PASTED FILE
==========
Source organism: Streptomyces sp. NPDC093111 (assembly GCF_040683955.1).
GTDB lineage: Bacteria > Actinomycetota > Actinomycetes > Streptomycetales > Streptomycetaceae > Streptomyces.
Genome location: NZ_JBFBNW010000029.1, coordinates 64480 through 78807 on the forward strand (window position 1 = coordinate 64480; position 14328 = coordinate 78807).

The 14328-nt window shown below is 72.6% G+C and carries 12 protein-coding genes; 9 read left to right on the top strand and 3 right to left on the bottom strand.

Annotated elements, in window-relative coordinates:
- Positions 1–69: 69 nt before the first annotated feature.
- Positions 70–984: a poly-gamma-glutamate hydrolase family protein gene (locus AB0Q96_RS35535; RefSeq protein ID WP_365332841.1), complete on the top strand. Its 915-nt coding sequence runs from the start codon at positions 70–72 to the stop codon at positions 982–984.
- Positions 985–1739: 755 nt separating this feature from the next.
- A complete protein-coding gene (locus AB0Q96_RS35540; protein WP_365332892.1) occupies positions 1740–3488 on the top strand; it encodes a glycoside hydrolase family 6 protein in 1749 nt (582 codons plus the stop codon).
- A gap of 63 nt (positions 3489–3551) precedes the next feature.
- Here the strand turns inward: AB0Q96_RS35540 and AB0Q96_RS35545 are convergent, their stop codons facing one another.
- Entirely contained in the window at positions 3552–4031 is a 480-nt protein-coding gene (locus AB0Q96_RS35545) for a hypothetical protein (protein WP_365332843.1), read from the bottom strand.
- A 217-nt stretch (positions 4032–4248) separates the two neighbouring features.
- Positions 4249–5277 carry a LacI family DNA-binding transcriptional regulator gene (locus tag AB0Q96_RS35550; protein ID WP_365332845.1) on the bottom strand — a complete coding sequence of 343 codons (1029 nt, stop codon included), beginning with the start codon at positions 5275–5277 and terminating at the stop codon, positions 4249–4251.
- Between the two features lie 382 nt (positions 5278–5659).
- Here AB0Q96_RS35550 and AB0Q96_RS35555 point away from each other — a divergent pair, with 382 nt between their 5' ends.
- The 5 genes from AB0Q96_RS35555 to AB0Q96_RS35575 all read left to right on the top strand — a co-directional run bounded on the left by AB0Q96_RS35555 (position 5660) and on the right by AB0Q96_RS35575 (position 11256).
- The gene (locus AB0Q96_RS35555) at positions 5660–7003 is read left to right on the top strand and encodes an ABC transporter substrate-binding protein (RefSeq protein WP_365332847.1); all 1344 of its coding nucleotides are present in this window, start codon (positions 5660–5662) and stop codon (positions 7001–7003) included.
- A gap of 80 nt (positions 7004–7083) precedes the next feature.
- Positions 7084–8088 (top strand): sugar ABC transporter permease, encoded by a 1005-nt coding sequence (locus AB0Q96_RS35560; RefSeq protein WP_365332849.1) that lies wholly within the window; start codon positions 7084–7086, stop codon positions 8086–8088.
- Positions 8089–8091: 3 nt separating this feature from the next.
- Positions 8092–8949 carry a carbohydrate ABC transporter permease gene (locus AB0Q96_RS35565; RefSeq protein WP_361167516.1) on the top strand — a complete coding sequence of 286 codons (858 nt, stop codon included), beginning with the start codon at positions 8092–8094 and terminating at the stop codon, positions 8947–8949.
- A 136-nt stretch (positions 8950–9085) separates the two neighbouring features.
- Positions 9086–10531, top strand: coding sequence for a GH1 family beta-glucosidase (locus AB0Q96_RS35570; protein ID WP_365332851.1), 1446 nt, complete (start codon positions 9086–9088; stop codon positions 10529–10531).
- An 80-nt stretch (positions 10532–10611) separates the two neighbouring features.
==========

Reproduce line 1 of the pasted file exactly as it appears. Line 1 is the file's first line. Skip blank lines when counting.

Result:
Source organism: Streptomyces sp. NPDC093111 (assembly GCF_040683955.1).